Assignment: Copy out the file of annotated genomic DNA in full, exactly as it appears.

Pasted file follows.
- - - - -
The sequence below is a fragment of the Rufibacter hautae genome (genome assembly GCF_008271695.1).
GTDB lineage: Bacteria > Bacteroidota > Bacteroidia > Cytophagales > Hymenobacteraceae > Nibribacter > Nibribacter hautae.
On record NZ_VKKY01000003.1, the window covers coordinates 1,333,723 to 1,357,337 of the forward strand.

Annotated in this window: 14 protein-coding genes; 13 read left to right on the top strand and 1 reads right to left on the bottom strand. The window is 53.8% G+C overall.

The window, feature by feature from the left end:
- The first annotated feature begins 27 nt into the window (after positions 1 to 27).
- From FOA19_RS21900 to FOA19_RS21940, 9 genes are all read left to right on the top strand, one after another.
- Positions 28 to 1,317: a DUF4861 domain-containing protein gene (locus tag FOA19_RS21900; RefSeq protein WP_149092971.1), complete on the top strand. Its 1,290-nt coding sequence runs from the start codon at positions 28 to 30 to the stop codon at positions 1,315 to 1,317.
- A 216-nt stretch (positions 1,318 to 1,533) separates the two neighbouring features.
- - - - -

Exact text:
The sequence below is a fragment of the Rufibacter hautae genome (genome assembly GCF_008271695.1).
GTDB lineage: Bacteria > Bacteroidota > Bacteroidia > Cytophagales > Hymenobacteraceae > Nibribacter > Nibribacter hautae.
On record NZ_VKKY01000003.1, the window covers coordinates 1,333,723 to 1,357,337 of the forward strand.

Annotated in this window: 14 protein-coding genes; 13 read left to right on the top strand and 1 reads right to left on the bottom strand. The window is 53.8% G+C overall.

The window, feature by feature from the left end:
- The first annotated feature begins 27 nt into the window (after positions 1 to 27).
- From FOA19_RS21900 to FOA19_RS21940, 9 genes are all read left to right on the top strand, one after another.
- Positions 28 to 1,317: a DUF4861 domain-containing protein gene (locus tag FOA19_RS21900; RefSeq protein WP_149092971.1), complete on the top strand. Its 1,290-nt coding sequence runs from the start codon at positions 28 to 30 to the stop codon at positions 1,315 to 1,317.
- A 216-nt stretch (positions 1,318 to 1,533) separates the two neighbouring features.